Geoffrey Newman is a Ph.D. student in American Studies. His interests include race, ethnicity, immigration, labor, and how culture and memory affect the writing of history. He is especially interested in the changing social construction of race.
His dissertation will focus on the changing racialization of Japanese American citizens, from their World War II incarceration as potentially disloyal enemies, to 1988, when the US government paid them reparations. His dissertation will study the cultural construction of memory by media, foundations, museums, film makers, and textbook publishers, as well as the designation of WW II internment camps as National Historic Sites.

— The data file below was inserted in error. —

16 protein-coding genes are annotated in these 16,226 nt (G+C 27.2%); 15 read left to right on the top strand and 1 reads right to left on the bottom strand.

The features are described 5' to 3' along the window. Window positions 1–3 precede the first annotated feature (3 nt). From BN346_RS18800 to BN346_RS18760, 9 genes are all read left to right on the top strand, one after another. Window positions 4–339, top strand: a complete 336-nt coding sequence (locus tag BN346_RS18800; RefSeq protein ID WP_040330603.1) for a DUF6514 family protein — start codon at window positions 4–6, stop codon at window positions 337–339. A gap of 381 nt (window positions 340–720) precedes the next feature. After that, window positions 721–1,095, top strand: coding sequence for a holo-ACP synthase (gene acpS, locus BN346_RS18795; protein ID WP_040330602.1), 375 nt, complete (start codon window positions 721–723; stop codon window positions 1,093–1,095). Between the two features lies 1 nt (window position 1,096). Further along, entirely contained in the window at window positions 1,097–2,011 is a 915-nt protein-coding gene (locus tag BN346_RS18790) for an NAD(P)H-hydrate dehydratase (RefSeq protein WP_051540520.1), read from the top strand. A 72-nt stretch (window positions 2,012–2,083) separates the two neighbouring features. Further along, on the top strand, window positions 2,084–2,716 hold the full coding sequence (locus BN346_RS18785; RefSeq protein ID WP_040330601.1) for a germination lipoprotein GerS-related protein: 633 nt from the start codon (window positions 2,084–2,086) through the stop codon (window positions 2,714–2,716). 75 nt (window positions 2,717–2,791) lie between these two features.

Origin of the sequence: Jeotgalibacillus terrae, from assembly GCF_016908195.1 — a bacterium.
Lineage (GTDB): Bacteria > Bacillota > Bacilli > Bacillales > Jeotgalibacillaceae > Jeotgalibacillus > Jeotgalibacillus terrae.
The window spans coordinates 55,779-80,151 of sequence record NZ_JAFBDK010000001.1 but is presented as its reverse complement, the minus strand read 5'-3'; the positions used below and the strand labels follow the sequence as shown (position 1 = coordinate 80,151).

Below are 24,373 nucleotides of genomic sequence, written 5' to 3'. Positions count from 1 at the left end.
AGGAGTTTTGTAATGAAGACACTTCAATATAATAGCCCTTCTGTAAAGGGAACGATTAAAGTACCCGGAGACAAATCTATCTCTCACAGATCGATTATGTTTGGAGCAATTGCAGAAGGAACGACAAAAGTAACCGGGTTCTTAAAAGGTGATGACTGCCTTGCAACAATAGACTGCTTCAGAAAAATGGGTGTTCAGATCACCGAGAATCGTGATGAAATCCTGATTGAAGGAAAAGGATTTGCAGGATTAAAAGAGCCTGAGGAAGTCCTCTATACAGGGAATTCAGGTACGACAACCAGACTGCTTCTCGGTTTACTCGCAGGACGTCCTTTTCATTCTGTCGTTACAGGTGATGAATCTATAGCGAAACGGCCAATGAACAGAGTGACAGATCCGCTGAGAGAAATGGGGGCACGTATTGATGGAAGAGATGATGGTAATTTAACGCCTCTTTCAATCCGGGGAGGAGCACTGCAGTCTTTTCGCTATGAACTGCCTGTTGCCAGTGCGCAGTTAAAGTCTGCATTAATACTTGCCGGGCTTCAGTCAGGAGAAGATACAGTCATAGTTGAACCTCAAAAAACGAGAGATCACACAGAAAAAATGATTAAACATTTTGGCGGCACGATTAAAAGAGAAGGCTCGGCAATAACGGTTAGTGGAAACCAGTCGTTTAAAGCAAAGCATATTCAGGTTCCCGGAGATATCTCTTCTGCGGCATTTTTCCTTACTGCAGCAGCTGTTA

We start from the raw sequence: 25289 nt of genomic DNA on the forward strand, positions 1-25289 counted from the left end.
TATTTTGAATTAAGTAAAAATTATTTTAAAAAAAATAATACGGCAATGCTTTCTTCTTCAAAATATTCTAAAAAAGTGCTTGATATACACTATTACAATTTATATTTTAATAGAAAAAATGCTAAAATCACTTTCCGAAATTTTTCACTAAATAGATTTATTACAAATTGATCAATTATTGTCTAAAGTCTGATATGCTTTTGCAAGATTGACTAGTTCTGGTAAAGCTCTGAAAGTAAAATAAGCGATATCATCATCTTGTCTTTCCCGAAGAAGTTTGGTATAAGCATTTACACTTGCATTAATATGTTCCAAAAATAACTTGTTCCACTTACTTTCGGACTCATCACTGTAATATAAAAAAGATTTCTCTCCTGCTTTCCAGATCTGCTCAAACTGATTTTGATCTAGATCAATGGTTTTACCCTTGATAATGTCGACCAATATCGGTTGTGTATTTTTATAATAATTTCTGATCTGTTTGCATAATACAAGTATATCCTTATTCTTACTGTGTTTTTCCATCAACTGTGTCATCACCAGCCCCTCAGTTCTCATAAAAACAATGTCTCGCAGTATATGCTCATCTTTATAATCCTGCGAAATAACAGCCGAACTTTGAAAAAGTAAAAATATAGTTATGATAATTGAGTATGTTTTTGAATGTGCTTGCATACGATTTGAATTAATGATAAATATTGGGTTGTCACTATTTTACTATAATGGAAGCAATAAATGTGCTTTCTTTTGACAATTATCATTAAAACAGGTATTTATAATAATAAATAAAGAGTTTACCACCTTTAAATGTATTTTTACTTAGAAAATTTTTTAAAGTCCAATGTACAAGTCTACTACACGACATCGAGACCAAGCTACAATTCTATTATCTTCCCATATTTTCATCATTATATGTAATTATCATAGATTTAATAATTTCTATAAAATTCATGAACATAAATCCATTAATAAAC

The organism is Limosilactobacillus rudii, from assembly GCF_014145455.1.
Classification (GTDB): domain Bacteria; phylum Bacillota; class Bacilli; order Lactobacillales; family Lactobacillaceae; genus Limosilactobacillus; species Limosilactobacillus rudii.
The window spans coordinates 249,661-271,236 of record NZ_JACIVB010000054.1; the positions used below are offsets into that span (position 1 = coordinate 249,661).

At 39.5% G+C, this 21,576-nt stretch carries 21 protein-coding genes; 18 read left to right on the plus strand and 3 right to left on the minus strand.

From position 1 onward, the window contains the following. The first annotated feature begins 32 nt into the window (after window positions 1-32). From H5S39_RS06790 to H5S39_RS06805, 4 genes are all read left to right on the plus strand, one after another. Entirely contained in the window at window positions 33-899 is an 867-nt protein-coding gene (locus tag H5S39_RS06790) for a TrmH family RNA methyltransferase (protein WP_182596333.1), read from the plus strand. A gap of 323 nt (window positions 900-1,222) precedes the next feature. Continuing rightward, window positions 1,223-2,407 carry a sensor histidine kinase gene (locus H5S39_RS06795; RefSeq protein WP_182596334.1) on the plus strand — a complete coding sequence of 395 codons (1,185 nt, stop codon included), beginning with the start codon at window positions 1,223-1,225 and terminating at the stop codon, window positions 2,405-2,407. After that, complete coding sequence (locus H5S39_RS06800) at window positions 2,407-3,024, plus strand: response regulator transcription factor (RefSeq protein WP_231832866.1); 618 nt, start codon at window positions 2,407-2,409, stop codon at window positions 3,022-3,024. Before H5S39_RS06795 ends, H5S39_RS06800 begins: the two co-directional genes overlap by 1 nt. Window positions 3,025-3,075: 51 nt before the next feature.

Geoffrey grew up in Detroit. He received a master’s in journalism from Northwestern University, and a master’s in history from the University of Missouri – Kansas City. He currently teaches American History at a private college.
When not analyzing historical texts, conducting oral interviews and ethnography, Geoffrey programs Unix shell scripts, fixes computer network glitches, and helps others with their computer problems.